The visual appearance of The Thin Man (1934; dir. W. S. Van Dyke), based on the Dashiell Hammet novel, is so stage-like as to seem static and artificial. But this is simply a convention to which one can adjust, just as the ultra-realism of many contemporary films is a convention. The hero, Nick Charles (William Powell), is a retired detective whose marriage to a wealthy woman, Nora (Myrna Loy), allows him to retire and live a life of leisure in San Francisco. The film doesn’t look askance at his life style, which is simply part of what makes him interesting. (Interesting in the same way one might read Fitzgerald without noticing, at least in his better stories, the undertone). During a visit to New York, the case of a missing scientist lures him back to sleuthing.
Powell isn’t the modern conception of a handsome leading man. He is middle-aged, with a weak chin and somewhat dangling under chin. He ranges from tipsy to more than tipsy throughout the film, as does his wife. Rarely drunk, they are always drinking, and always in control. What makes this film entertaining as well as interesting is the constant repartee between husband and wife, their sexy double entendres and wordplay and banter. What also makes it interesting is the array of secondary characters: eccentric, quixotic, often inebriated. During a Christmas party at Nick and Nora’s apartment, these characters show their stuff. When the plot occasionally falters, these major and minor characters maintain our interest.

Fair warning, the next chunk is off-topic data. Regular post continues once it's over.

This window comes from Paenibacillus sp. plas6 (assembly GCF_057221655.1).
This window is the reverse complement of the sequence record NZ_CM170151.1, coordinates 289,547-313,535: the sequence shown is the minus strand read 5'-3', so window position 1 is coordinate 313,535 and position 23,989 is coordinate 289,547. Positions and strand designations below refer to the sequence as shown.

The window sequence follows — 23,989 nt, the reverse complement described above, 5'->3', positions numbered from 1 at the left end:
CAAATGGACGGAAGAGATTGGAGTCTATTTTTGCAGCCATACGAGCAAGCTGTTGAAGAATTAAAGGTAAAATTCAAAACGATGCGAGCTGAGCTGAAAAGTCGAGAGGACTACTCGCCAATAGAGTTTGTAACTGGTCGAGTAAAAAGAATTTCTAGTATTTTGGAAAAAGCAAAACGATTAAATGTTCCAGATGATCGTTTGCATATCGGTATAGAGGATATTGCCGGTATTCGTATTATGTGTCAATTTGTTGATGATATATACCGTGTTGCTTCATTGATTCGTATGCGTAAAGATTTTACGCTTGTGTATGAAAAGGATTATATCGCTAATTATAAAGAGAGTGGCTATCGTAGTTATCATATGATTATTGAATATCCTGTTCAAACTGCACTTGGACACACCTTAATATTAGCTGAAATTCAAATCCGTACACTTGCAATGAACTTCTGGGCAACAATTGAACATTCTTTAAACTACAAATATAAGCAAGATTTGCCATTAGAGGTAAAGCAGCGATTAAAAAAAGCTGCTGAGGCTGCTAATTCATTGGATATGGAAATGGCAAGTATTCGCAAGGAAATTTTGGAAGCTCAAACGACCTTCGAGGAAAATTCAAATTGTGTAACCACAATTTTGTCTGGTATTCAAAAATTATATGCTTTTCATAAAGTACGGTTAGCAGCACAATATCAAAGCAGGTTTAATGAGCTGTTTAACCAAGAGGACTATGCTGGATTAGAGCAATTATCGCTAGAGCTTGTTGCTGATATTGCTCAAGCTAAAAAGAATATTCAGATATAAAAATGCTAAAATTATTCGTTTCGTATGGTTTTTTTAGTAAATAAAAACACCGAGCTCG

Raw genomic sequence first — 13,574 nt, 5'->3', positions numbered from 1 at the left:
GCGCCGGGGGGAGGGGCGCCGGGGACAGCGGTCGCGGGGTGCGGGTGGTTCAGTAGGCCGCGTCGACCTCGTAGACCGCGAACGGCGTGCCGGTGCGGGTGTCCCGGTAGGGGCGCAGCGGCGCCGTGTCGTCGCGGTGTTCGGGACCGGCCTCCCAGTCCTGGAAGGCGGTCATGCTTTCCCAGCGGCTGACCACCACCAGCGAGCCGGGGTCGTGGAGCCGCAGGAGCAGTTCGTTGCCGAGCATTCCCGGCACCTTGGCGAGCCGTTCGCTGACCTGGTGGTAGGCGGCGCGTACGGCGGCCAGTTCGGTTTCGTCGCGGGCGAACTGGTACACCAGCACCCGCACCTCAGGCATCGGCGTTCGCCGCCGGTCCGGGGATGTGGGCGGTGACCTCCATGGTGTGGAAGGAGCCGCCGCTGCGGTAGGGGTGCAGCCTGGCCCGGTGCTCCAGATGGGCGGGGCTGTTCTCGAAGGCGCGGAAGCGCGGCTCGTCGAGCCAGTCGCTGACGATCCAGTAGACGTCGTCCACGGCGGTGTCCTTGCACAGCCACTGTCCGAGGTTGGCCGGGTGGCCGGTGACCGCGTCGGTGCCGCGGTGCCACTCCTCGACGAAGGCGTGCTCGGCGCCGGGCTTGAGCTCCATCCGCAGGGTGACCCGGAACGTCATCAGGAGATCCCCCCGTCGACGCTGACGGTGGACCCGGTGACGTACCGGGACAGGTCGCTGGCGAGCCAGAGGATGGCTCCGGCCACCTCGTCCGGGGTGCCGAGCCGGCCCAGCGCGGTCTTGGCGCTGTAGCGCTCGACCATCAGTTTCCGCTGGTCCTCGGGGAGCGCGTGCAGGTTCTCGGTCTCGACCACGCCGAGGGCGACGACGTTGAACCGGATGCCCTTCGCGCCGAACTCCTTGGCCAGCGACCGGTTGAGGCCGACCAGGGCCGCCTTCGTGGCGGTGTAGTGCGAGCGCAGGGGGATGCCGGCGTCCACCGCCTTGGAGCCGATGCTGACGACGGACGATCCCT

I’ve always thought of Nick and Nora as a husband and wife team. While they are married, they are not equal partners in sleuthing, and when dangerous work is to be done, Nora stays at home. The missing scientist had been conducting an affair with his secretary, who is referred to as a girl, though she seems close to middle age. The scientist’s ex-wife, always in need of money, is having an affair with a younger man played by Caesar Romero—he, as it turns out, is a swindler who is still married.
The Thin Man is far more comedy than mystery.